Aidonia Shares How Mr. G and Skatta Burrell Helped Shape His Career

Aidonia says his remake of 50 Cent's "Candy Shop" was his breakout hit


Dancehall artiste Aidonia is letting fans back into his life as he returns to vlogging and shares about his early life getting into music in a new video series named, Ask Aidonia on YouTube.

Aidonia has been out of the public’s eye for much of 2022 and 2023 as he coped with the sickness and then the death of his only child, King Khalif Lawrence. The artist appeared at ease as he opened and shared some of the earlier moments in his career before he broke out as one of dancehall’s biggest talents with his Candy Shop remake, “Nuh Candy Shop (Jolly/Lolly)” in 2005.

According to the artiste, his life was far from perfect as he hustled selling weed while also seeking out opportunities to deejay for anyone who could listen and assist him.

“It was kinda rough. Back then the music industry was kinda different. It’s not like you just get up and you just record stuff with your friend and post it on social media. Back then you have to deh inna the road, yuh haffi a walk from here to there, you have to deejay for people, producer…” the artiste said, noting that he had to basically audition for the producer before he can be invited to the studio.

The artist recalled one time when his ego was bruised as he felt his talent was so great, but the producer, Mr. G, said he was just “ok,” which made him not return to the studio.

“Goofy say alright and me deejay two thing for him and me go so boom…and his response was “him arite,” and at the time him say it me feel a way,” the artiste said.

“Dem time me a tell myself mi ah di baddest artiste and you know just how him say ‘him arite’ me kinda feel a way bout that, mi say ‘jah know’” the artiste said.

Aidonia said he was “juggling” herbs (selling marijuana) and trying to deejay and never returned to the studio until they asked him why he didn’t come back.

“This was months after, how me end up back at the studio, one day mi deh pon the block and mi nah lie, mi hungry, deh deh raw raw, deh deh ah juggle the weed and the youth me a juggle the weed him fawud and him see say mi raw…. There was a restaurant right across from the studio…walk go inna the restaurant and ah Goofy bredda (Flossa) mi buck up inna the restaurant,” the artiste said.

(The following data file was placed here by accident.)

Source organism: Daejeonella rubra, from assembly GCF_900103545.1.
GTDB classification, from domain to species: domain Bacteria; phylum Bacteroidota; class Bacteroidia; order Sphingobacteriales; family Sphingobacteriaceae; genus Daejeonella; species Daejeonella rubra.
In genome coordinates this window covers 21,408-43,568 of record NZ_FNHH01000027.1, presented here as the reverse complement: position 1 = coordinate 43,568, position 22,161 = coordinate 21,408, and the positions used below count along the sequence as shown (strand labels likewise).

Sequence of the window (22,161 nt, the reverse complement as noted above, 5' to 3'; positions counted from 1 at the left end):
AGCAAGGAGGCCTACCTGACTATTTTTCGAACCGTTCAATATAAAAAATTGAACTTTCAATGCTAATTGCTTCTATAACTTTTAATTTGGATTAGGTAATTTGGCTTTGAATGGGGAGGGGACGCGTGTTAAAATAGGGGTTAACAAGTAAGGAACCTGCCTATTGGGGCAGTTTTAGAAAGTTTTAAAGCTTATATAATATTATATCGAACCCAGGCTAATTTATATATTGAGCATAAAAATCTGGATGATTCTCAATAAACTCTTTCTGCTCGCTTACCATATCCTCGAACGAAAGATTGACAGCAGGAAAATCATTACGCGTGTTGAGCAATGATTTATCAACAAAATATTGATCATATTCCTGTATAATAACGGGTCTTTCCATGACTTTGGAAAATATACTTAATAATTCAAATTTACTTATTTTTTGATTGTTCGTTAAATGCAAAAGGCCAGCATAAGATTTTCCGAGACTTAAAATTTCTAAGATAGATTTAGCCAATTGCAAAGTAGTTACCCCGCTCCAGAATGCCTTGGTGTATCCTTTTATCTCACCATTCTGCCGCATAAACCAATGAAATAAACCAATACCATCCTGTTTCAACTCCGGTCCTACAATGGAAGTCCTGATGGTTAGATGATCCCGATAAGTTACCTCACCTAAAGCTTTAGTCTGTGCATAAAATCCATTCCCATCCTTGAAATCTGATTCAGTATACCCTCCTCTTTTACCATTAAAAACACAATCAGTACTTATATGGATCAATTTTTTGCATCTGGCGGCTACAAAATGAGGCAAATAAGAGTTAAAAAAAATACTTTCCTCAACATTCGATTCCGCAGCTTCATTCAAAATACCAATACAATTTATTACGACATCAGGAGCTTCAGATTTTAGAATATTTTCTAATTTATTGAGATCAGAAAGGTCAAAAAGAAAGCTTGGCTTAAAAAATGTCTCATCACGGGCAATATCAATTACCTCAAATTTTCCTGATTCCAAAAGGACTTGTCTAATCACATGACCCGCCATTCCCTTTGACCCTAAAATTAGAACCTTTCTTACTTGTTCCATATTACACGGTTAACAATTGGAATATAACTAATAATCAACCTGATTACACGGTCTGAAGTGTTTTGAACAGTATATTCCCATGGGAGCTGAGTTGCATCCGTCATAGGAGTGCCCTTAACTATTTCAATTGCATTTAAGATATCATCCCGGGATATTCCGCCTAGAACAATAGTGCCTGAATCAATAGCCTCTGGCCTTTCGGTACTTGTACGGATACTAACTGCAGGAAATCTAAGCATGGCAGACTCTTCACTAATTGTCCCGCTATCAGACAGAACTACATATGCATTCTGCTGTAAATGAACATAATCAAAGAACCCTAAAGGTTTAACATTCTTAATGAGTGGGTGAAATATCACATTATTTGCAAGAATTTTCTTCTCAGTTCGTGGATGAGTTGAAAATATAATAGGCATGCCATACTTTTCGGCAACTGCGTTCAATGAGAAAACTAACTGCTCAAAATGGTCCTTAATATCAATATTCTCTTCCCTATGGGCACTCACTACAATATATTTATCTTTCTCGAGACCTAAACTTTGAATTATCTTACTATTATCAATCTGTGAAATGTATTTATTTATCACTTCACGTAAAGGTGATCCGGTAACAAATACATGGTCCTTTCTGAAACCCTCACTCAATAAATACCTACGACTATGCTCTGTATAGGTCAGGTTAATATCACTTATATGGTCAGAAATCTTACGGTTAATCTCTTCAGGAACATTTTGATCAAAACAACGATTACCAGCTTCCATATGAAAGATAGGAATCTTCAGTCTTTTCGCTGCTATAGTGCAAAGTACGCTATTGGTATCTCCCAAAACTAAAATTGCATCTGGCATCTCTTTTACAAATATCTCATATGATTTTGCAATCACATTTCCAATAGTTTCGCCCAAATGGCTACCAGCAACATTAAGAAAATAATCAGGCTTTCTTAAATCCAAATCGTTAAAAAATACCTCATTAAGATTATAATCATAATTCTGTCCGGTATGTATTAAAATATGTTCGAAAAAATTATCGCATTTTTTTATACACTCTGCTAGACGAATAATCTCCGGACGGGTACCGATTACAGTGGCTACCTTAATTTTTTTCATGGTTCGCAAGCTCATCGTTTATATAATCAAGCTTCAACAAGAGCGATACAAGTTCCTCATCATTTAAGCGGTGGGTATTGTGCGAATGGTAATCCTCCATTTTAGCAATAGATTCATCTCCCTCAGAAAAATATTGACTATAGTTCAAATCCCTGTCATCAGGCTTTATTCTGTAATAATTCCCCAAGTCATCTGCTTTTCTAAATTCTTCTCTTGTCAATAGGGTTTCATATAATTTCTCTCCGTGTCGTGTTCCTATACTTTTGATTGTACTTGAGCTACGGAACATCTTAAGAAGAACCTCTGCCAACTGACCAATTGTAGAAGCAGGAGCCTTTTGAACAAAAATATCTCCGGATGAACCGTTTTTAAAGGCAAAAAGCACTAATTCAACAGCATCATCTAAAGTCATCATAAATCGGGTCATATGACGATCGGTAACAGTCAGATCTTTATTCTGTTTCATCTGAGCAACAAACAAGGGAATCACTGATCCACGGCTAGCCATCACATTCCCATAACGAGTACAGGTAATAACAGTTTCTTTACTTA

He said he shared that his feelings were hurt because, as a young artiste, he did not know how to deal with constructive criticism, and his feelings were hurt. However, he was assured that Goofy was at the studio and he should go back. When he returned, the producer allowed him to record his first song, “Buss Di Eagle.”

Aidonia said that Mr. G was the one who taught him to formulate his chorus so his music could connect and, immediately after noticing his talent, told him to be at the studio every day to work.

“Man say yow, every day yuh fi deh yasso and a so me get started in the music business,” he said, adding that his first recorded single was “Gal How Do You Want It” on the Range Rover Riddim.

The artist also shared that while recording with Mr. G, he met Skatta Burrell, who helped him to understand the business of music.

Skatta Burrell with his new Mercedes-Benz S-Class

“At the time Skatta have Halo Point, Einstein, Problem Child, Platinum kids, Brain Damage, some whole heap a artiste up a Skatta studio at the time…[he] never had the time to work with another young artiste [but] Goofy make him know say da yute yah bad and him hear the tune dem and him hear me a deejay pan di plaza and ting,” he said about his first time being introduced meeting Skatta.

According to him, it was a videographer, Simeon Edge, who reminded him about Aidonia, who had gone back to selling weed to “make ends meet.” That recommendation led to Skatta reaching out and vowing to make some phone calls for him.

“Him start send some riddim come gimme, me voice it… him send Gadaffi riddim come send me… and me call him and tell him ‘mi find the tune’ and him say come link him pan di plaza,” he recalled about the song, which led to Skatta telling Gadaffi to put him on the riddim while artistes like Merciless were there trying to record on the same riddim.

Aidonia said he was given JM$20K, which he spent to buy two Clarks shoes, and he borrowed his brother’s jewelry to film the music video. His attitude to making music, he said, helped him to advance past many more established artistes at the time, as he had no pride when taking the bus or taxi to get to various events to ensure his music received some airplay in parties.

His career took off after the Candy Shop remake.

“Skatta is the man who, him understand the plan dawg, him run me through the right channels, you know as a man weh believe in me…and show me the game and so me get me break. Me affi big up Skatta fi have the believe and run we through the channel and putting him money pon Aidonia and send me to the world, a desso it start,” he said.